The sudden power shift at Synovus Financial Corp. Monday provided a crash course in crisis management — and a reminder that banks must be prepared to handle challenges unrelated to the crisis of recent years.
The $32 billion-asset company, which was already vulnerable because of credit-quality problems and seven consecutive quarters of net losses, said that its chairman and chief executive, Richard Anthony, had taken medical leave to undergo treatment for a blood vessel disorder that was diagnosed last week. Synovus named Kessel Stelling, its president and chief operating officer since February, acting CEO and board member James Yancey acting chairman.
Synovus' response — characterized by swift action, detailed discussion of Anthony's condition and reassuring words from Stelling to employees, investors and the media — won praise from some experts.
"The key is for an organization to come across as confident, competent and compassionate," said Jonathan Bernstein, the president of Bernstein Crisis Management in Sierra Madre, Calif.
"It seems like they are doing the right thing and have a classic, well-thought-out succession planning process," Bernstein said. Having such a plan is critical for banks right now, he said. "These plans, more than in the past, must be executed flawlessly. That's not to say they are perfect, but there's not a lot of margin for error."
Synovus, of Columbus, Ga., gave no estimate for the duration of Anthony's treatment or the management assignments.
Stelling said Synovus learned of Anthony's symptoms a few weeks ago, and it thought he'd be back on the job this week after he was admitted to the hospital early last week.
By the middle of last week, however, Anthony was diagnosed with a serious condition called Wegener's Syndrome and Synovus began to activate plans for a handoff.
Anthony, 64, and Stelling, 54, talked briefly on Sunday by phone, one of many conversations the two have had in recent weeks. "We've been in close contact even as he was trying to figure out what was going on," Stelling said in an interview Monday. "We're taking it one day at a time and running the company every day as if he will be back tomorrow. We're a united executive team here."
Shortly after 9 a.m. Monday, Synovus made the changes public. Within an hour Stelling had begun giving media interviews.
His morning started with a conference call with Synovus' market presidents and regional CEOs. He advised them that Synovus' priorities remained unchanged even though someone new was in charge. The message: "Credit is still the primary driver of our performance." Stelling also called big investors, some of whom participated in a $1 billion capital raise last month. "And I'm certainly available if others want to talk," he said.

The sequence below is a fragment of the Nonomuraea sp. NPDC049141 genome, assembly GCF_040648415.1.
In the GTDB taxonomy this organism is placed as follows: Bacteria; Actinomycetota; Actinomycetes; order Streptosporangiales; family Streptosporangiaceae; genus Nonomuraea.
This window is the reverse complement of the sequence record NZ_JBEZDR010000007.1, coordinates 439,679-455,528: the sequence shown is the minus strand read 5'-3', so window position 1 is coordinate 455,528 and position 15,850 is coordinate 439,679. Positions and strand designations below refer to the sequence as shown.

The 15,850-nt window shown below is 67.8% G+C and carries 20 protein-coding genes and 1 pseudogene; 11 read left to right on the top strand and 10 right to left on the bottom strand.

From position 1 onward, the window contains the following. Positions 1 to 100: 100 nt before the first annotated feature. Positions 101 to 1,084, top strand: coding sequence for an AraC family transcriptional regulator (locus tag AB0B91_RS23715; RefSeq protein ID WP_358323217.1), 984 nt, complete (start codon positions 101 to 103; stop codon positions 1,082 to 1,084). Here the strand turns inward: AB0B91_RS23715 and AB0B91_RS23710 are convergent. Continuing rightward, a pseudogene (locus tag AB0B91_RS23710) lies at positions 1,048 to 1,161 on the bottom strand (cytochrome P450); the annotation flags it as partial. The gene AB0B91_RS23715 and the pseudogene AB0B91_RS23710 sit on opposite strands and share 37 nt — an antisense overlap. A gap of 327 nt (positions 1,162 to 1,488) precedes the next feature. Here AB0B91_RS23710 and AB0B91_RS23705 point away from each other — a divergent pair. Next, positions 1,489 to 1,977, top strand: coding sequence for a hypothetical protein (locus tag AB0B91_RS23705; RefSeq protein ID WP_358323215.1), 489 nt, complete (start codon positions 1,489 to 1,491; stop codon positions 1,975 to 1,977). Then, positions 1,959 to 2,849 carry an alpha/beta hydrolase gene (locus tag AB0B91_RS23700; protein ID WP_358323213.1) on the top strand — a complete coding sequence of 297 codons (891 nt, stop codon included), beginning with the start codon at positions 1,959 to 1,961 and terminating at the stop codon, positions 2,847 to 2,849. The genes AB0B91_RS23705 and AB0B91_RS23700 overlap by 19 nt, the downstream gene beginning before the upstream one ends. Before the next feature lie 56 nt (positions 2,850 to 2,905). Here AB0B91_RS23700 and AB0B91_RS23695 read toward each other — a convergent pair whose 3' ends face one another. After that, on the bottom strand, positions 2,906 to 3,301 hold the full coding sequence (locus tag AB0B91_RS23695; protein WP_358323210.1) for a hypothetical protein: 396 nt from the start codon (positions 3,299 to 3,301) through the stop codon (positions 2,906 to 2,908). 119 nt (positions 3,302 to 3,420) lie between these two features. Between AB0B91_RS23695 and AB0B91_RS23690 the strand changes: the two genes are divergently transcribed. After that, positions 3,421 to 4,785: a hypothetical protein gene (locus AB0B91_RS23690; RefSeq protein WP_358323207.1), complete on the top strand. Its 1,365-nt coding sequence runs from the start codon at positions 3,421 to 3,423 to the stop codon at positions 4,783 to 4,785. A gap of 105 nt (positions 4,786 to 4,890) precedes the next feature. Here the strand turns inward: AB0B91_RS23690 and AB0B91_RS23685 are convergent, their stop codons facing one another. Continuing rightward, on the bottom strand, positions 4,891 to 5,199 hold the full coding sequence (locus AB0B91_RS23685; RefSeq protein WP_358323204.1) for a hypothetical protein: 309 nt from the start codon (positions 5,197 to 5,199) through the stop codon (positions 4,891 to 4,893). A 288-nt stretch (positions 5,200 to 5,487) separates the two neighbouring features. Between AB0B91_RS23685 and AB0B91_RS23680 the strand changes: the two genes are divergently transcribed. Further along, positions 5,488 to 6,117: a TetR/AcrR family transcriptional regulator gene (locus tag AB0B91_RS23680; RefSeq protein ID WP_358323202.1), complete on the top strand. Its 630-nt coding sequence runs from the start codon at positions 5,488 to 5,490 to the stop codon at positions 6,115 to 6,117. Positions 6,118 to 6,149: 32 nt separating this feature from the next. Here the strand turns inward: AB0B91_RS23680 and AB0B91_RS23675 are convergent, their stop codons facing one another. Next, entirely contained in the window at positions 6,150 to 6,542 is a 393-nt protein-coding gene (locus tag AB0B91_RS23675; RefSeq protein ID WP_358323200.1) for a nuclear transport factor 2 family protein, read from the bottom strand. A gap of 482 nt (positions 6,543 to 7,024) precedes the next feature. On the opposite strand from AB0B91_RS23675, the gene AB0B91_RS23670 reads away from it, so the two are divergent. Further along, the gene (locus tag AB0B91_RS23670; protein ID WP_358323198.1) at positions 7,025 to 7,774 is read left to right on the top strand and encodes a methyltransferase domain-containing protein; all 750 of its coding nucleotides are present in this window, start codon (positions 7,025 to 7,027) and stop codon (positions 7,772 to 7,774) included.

Anthony has spent much of his five-year tenure as CEO changing the strategic direction and putting out fires at Synovus. He led the decision to spin off the card processor Total System Services Inc. in 2007 and has overseen a nearly completed effort to consolidate dozens of charters into a single bank.
Anthony also spent several years de-emphasizing commercial real estate lending, though not in time to save Synovus from billions of dollars in chargeoffs and the seven straight quarters in the red. Synovus also must eventually repay $968 million of capital from the Troubled Asset Relief Program. In January Anthony said it was possible Synovus could have a profitable quarter by yearend.
"We still see the opportunity to return to profitability" this year, Stelling said, declining to be more specific given that the second quarter is nearly over. "The key drivers remain nonperforming loan inflows and credit migration. Both need to slow and reverse."
Synovus has long prized smooth successions, including the 2005 transfer of CEO duties from James Blanchard to Anthony. A year later, Anthony inherited the chairman title from Yancey in another orderly shift. That tradition was interrupted last year, when the president and chief operating officer Frederick Green 4th abruptly resigned, leaving some to wonder who would be the heir apparent. Synovus answered that question in February, promoting Stelling to the vacant posts. Since then, he has worked closely with Anthony on a number of initiatives, including the charter consolidation and capital raise.
Craig Siegenthaler, an analyst at Credit Suisse Securities USA Inc., said Synovus laid the groundwork for an eventual transition over the past few months. "There have been some bad handoffs in the past at other companies, but this one should be one of the smoother ones due to the close working relationship" between the executives, Siegenthaler said.
Analysts point to Regions Financial Corp., where its chairman and CEO, Jackson W. Moore, was hospitalized in February 2005 after a blood vessel ruptured near his brain. About a year later, the company bought Birmingham, Ala., rival AmSouth Bancorp and Moore subsequently turned over day-to-day management to the former AmSouth CEO C. Dowd Ritter.
Others look at Wachovia Corp., which had no internal CEO-designate ready to step in when G. Kennedy Thompson was ousted in May 2008. The company hired outsider Robert K. Steele two months later, but the absence of an immediate selection frustrated analysts and investors during the search process.
Synovus shares lost as much as 2 cents Monday but reversed course and closed 3 cents higher, at $2.90 a share. Bernstein said investors will understand that unexpected events will take place, giving companies leeway "as long as they get honest and transparent information."
Stelling said that was the underlying message he received from a conversation over the weekend with Anthony's wife. "She told me, 'Richard said he doesn't have any secrets. Tell people what's going on and that he looks forward to coming back to work.' "